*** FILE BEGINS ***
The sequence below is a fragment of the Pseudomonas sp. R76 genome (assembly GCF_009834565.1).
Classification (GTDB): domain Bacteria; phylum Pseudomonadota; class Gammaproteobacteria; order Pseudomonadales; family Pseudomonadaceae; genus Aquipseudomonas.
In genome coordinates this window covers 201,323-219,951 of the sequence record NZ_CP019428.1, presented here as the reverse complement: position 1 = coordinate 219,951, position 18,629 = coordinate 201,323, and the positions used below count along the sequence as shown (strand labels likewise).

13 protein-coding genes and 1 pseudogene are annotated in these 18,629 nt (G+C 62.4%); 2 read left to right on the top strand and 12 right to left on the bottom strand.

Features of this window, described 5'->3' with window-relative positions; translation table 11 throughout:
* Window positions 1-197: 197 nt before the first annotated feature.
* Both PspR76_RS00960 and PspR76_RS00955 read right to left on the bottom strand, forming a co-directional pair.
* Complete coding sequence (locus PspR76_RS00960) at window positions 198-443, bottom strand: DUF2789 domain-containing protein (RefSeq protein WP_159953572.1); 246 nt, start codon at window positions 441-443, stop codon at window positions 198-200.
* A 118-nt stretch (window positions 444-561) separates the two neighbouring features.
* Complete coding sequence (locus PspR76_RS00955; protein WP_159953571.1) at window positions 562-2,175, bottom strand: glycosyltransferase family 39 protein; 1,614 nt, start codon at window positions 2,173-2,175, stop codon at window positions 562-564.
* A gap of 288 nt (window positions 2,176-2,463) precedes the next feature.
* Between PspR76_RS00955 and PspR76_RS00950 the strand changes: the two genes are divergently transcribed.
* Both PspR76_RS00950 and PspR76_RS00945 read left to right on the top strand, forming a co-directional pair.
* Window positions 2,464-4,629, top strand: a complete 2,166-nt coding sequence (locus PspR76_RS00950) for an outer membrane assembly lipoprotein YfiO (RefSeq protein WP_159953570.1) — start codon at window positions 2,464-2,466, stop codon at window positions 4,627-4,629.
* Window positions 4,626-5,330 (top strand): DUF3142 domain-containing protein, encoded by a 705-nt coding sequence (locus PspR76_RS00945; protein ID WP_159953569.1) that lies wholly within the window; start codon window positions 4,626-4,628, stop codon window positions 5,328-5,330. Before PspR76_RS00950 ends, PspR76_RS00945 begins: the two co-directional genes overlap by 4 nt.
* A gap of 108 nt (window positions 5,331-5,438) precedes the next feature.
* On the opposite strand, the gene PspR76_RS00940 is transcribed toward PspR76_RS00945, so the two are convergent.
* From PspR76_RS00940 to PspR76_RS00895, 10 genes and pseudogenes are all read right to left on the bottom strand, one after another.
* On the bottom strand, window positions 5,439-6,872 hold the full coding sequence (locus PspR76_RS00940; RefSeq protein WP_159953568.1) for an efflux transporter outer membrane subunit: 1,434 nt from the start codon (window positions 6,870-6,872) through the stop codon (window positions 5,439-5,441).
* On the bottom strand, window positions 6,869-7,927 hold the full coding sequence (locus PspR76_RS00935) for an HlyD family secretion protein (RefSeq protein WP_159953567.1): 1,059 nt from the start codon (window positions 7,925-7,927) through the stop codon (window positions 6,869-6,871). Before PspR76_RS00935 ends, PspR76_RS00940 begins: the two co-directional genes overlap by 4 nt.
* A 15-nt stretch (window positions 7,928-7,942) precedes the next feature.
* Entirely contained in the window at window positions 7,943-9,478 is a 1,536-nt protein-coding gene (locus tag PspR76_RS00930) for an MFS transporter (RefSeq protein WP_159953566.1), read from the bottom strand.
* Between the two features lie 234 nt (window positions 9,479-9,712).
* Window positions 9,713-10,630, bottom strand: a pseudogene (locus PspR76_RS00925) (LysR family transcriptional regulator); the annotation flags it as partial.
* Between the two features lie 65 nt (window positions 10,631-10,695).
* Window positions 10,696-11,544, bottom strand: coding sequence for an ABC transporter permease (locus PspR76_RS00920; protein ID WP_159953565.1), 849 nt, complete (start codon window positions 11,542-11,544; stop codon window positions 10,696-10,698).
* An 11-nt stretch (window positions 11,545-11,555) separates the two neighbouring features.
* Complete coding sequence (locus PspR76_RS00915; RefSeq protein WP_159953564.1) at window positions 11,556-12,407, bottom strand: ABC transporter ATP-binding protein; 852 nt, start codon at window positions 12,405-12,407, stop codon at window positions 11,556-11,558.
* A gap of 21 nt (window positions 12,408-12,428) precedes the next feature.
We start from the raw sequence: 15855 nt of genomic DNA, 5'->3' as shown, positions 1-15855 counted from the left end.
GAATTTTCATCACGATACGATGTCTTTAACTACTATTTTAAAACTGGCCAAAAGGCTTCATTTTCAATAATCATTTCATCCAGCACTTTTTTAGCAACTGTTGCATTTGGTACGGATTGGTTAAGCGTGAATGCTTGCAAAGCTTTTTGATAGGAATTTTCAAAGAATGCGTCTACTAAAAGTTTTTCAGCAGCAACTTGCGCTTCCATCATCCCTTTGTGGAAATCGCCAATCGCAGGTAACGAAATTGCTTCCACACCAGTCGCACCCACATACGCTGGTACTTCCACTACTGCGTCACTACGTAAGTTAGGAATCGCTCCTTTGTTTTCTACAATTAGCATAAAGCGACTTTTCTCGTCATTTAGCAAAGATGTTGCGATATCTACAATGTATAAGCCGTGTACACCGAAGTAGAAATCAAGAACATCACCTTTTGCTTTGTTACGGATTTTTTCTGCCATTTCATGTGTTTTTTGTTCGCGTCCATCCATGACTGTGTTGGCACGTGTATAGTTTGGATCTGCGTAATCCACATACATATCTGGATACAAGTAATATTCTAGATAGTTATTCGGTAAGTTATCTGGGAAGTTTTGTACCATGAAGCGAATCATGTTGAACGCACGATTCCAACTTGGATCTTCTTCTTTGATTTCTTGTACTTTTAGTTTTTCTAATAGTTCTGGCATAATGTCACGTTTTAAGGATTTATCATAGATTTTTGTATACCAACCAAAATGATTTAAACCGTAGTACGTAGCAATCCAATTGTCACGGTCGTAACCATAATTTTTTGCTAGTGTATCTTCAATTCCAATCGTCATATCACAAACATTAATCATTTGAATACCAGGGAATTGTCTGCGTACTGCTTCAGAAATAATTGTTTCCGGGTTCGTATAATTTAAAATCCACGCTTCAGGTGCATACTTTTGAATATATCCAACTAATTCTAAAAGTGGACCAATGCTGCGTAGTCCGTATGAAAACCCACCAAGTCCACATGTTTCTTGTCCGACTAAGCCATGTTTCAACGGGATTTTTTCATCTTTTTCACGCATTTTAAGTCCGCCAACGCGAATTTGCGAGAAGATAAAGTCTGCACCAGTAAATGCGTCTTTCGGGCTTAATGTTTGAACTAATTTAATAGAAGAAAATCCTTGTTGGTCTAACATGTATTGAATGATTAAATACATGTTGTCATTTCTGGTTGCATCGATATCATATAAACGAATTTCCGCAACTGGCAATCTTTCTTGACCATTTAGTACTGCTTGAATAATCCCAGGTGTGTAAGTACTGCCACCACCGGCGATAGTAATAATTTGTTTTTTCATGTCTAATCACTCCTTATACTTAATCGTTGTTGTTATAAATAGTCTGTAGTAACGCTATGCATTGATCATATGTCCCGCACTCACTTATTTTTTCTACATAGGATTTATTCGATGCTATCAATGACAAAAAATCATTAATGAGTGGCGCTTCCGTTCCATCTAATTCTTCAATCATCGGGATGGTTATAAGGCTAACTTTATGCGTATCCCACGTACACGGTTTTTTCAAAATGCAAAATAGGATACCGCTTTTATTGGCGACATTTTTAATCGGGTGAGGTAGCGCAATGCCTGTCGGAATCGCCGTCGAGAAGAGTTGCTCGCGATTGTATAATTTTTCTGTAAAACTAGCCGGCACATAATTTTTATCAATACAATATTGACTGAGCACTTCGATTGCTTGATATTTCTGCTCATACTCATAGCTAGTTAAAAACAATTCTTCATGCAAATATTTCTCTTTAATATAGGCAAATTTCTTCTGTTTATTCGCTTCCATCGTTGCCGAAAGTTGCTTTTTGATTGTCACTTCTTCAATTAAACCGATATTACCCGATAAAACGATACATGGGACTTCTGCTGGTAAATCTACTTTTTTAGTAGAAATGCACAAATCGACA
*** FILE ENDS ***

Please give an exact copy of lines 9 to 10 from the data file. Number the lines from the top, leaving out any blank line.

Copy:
* A 118-nt stretch (window positions 444-561) separates the two neighbouring features.
* Complete coding sequence (locus PspR76_RS00955; protein WP_159953571.1) at window positions 562-2,175, bottom strand: glycosyltransferase family 39 protein; 1,614 nt, start codon at window positions 2,173-2,175, stop codon at window positions 562-564.